My plans to retrace Captain Cook's unfinished voyage have been postponed a year while I work on the next Marine Diesel Basics book and get my new boat SV Oceandrifter ready for sea.
We have brainwashed ourselves into the superstitious belief that endless growth, endless increases in the consumption of natural resources, is actually possible. On the basis of that break from reality, consumer civilization can’t have much longer.
Even the term “consumer civilization” is an oxymoron, if the word ‘civilization’ means more than just ‘of a city’.
We love to think how clever we are – and, yes, the flush toilet, electric lights and the computer are pretty nifty inventions.
But when you think beyond the advertising and the echo chamber of marketing, the stark fact is that consumer civilization is becoming steadily less and less efficient – contemporary consumer civilization is the least efficient mode of living of them all.
Why? Because, every year we are using more and more resources to make more and more products maintained by more and more complicated systems which are not making us happier or safer. (However, we are healthier, at last for now.)
Are you any happier eating a meal today than you imagine your grandparents or great grandparents were when they sat down to breakfast or dinner together? Yet, today’s meal with ingredients from the supermarket takes about NINE calories of hydrocarbon energy for every ONE calorie of food energy we put into our mouths.
If the purpose of civilization is to fulfill human needs – food, shelter, meaning, social expression etc – then we are failing miserably. One in six people (15%) are now on food stamps in the richest country in the world (see here).
If the purpose of civilization is for people to gain knowledge, understanding, wisdom, contentment – then we are way off target. Just look at the state of the world.
If the purpose of civilization – our justification for trashing the Earth – is to bring us peace and happiness.
Then why is the world spending almost 50% more on arms and military operations than it did in 2000?
Why does America (the richest aka the happiest) nation spend more money on its military than the rest of the world combined? (A total of 54% of global military spending. (see here)
The richest nation on earth is so happy that more than 1 in 5 Americans took drugs for psychiatric or behavioral disorders in 2010 (see here).
Television, the greatest invention to uplift the human species, is increasingly being dumbed-down to serve the god of economic growth. In more and more countries, its primary purpose is to deliver consumers to advertisers – as it has always been in America.
Today’s aspirational advertising and brand marketing make no pretence to be extolling the virtues of their products but promises instead to make us what we are not: a championship athlete, beautiful and attractive, free! Aspirational marketing is a cancer on the soul of any society.
A man with no pen who wants to write does not need 100 channels of advertising in order to buy a pencil. Yet every year it takes more and more advertising to sell “stuff” to affluent consumers anywhere in the world. Every year, consumer civilization is becoming less and less efficient. Every year, our God requires greater and greater sacrifices.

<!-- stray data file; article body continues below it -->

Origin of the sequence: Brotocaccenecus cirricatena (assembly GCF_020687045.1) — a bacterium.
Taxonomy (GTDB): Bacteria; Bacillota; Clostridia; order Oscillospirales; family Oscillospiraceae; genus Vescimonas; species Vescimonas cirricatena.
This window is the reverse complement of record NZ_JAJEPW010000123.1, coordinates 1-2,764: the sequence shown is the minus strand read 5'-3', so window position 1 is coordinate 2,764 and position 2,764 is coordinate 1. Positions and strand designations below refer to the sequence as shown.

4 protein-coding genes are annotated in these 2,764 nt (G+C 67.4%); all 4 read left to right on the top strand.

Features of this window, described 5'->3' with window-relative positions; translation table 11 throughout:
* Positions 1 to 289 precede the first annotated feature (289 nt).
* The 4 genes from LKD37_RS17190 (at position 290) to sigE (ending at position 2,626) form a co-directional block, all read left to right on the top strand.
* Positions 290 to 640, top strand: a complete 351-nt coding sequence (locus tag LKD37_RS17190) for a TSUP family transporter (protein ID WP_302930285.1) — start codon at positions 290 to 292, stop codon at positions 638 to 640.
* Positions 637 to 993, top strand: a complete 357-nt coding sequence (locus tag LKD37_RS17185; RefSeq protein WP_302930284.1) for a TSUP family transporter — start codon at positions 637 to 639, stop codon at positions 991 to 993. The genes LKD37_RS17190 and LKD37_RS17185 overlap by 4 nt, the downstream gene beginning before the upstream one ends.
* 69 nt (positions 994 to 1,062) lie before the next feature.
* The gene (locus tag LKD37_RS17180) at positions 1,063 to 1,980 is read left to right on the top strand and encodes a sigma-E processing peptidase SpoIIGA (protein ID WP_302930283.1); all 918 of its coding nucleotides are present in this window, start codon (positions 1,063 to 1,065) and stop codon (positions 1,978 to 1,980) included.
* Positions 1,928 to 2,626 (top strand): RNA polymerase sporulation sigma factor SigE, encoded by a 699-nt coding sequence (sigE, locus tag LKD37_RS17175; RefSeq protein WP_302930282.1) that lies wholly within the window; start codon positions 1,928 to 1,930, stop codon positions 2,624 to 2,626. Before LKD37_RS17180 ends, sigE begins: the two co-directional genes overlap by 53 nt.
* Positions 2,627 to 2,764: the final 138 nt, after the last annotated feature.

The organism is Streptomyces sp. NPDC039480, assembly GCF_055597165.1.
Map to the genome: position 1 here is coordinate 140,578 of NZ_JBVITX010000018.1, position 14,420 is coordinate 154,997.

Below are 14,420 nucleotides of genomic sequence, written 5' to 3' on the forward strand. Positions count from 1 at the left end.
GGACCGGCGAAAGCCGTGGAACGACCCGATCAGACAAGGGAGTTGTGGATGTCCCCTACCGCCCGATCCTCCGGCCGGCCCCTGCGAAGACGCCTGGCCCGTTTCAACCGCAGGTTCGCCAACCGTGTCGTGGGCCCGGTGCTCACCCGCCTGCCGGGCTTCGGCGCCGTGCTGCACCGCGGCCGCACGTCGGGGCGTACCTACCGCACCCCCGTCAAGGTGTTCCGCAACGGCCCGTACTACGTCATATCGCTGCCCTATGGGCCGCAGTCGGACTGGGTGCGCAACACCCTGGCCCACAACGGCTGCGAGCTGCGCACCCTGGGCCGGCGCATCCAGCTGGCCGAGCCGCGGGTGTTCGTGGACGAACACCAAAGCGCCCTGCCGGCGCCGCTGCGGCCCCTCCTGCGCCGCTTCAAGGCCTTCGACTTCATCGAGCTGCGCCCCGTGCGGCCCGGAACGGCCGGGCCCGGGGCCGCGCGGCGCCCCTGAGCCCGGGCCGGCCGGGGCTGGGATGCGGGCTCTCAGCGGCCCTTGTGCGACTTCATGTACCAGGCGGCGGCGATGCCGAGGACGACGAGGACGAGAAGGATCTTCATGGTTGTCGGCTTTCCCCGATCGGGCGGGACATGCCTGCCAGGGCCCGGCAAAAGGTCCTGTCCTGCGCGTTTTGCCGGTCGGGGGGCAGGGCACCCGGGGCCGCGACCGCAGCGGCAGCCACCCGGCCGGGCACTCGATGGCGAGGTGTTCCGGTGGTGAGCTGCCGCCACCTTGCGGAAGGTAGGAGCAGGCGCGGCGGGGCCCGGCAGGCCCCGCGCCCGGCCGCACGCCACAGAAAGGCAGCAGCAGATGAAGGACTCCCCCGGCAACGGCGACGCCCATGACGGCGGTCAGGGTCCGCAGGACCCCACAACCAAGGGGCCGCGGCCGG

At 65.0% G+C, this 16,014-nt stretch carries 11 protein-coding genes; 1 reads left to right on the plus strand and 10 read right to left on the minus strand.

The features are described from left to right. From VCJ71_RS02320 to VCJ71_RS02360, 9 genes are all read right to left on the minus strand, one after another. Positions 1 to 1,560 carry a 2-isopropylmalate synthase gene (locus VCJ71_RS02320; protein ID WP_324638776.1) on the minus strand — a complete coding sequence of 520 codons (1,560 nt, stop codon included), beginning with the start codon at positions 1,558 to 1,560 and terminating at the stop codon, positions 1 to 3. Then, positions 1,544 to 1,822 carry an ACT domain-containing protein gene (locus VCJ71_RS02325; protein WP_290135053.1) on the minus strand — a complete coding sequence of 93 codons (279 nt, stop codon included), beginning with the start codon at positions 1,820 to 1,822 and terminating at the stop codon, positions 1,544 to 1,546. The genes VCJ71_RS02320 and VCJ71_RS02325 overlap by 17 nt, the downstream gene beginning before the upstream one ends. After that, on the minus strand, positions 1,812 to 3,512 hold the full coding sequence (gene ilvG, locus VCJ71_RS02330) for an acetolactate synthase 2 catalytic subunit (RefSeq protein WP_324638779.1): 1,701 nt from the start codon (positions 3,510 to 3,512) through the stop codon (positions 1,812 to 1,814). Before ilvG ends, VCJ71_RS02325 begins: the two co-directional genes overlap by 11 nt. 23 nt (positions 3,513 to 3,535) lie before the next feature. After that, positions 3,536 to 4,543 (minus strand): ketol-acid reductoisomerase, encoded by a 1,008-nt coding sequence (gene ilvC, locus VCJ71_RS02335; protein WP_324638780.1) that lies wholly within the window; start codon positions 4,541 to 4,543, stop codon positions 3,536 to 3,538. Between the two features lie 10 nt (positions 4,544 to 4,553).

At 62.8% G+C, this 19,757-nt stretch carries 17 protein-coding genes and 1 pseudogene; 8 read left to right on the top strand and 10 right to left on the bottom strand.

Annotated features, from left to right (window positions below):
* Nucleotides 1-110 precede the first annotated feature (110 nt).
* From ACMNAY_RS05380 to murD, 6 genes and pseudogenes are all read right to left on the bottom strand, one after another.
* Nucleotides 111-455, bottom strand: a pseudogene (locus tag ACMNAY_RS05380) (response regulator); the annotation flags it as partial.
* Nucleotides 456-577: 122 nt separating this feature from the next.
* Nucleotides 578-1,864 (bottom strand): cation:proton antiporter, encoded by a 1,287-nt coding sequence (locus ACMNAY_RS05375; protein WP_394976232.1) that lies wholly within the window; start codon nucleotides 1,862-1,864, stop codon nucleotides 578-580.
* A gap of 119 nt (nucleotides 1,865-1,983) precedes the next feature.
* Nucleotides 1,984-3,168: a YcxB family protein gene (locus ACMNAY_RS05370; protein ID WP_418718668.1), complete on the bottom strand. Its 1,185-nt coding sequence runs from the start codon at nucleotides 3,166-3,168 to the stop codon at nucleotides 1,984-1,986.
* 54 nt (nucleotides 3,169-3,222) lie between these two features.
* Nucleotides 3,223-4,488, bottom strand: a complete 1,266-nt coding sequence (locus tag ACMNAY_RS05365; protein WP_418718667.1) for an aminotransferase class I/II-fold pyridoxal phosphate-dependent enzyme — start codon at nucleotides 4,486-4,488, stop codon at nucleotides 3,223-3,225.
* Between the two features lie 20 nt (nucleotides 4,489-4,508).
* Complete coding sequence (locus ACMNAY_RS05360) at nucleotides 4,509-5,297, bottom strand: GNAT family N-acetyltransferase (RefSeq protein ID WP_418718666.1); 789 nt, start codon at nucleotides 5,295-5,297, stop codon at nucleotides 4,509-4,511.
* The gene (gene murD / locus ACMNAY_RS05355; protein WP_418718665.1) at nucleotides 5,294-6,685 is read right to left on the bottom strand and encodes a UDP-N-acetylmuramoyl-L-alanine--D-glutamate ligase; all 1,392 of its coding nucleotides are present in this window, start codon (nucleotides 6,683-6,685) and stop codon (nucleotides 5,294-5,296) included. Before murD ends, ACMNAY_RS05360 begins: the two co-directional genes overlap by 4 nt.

This brings us, finally, to whatever object is in front of you, and which has prompted these comments about our Age of Consumerism.
I am looking at the mechanical pencil (sometimes called a propelling pencil) in my hands.
Mine is from Pentel and is made of plastic and metal. It propels a thin stick of graphite (the pencil lead) out of the “nib” when I click the button at the other end. Or at least it used to.
I’ve had this particular pencil for about one year and it’s always worked satisfactorily until a few days ago. Suddenly the machine doesn’t work any more. Yet nothing is broken. Nothing is worn out (as best I can tell). But now, when I push the button, nothing comes out.
This is not the first time. Every mechanical pencil I’ve ever owned has always suddenly quit after working perfectly for months. The problem, I suspect, is a built-up of graphite grease that eventually causes the mechanism is slip – the tiny jaws in the nib can no longer grasp the slippery graphite.
The solution is simple. Chuck it out and buy another for $1-50. But think about that:
To throw away this mechanical pencil is not only to throw away all the resources used to make it, but it is also to throw away all the time, energy and creativity that went into producing it. It’s as if, for the time they devoted to this pencil, that the people who designed, made and sold it to me never lived at all. All that energy of their lives has become meaningless.
The time and energy may be very, very tiny per person per pencil but the cumulative total of all the time and all the life effort which all of us we contribute to the “stuff” that just gets chucked is enormous.
Studies have shown that a staggering 40% of food grown in the West is thrown away – what does that say to the people who gave their time and life energy to produce it?
What meaning can people ever engender in their lives if a large portion of their energy and unique creativity is willfully being thrown away every day? More and more money seems a poor compensation for such a loss.
So that begs the question:
Just how long can a civilization survive that is build on exponential growth and profligate waste?